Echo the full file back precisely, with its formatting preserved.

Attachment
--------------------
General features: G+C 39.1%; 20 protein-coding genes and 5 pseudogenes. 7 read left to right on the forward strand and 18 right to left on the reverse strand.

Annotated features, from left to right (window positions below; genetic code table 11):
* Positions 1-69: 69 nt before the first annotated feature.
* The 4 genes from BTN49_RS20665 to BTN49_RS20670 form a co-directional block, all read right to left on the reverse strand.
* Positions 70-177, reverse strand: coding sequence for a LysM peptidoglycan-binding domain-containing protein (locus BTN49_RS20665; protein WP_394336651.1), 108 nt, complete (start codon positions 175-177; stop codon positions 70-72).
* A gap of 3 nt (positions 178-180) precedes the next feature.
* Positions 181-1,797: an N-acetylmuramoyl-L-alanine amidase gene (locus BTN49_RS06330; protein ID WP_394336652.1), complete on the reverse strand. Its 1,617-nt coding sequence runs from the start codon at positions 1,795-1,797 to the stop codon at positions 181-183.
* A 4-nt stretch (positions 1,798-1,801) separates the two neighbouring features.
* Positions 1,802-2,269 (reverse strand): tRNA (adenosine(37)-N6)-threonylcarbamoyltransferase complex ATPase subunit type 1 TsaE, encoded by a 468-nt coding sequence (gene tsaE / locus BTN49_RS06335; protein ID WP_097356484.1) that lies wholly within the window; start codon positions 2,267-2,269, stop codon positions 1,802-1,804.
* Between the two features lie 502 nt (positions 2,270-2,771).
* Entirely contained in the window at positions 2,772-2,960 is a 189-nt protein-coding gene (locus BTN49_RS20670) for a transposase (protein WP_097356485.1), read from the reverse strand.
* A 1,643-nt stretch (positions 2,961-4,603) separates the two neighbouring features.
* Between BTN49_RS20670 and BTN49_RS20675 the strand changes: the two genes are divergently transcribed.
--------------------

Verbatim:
General features: G+C 39.1%; 20 protein-coding genes and 5 pseudogenes. 7 read left to right on the forward strand and 18 right to left on the reverse strand.

Annotated features, from left to right (window positions below; genetic code table 11):
* Positions 1-69: 69 nt before the first annotated feature.
* The 4 genes from BTN49_RS20665 to BTN49_RS20670 form a co-directional block, all read right to left on the reverse strand.
* Positions 70-177, reverse strand: coding sequence for a LysM peptidoglycan-binding domain-containing protein (locus BTN49_RS20665; protein WP_394336651.1), 108 nt, complete (start codon positions 175-177; stop codon positions 70-72).
* A gap of 3 nt (positions 178-180) precedes the next feature.
* Positions 181-1,797: an N-acetylmuramoyl-L-alanine amidase gene (locus BTN49_RS06330; protein ID WP_394336652.1), complete on the reverse strand. Its 1,617-nt coding sequence runs from the start codon at positions 1,795-1,797 to the stop codon at positions 181-183.
* A 4-nt stretch (positions 1,798-1,801) separates the two neighbouring features.
* Positions 1,802-2,269 (reverse strand): tRNA (adenosine(37)-N6)-threonylcarbamoyltransferase complex ATPase subunit type 1 TsaE, encoded by a 468-nt coding sequence (gene tsaE / locus BTN49_RS06335; protein ID WP_097356484.1) that lies wholly within the window; start codon positions 2,267-2,269, stop codon positions 1,802-1,804.
* Between the two features lie 502 nt (positions 2,270-2,771).
* Entirely contained in the window at positions 2,772-2,960 is a 189-nt protein-coding gene (locus BTN49_RS20670) for a transposase (protein WP_097356485.1), read from the reverse strand.
* A 1,643-nt stretch (positions 2,961-4,603) separates the two neighbouring features.
* Between BTN49_RS20670 and BTN49_RS20675 the strand changes: the two genes are divergently transcribed.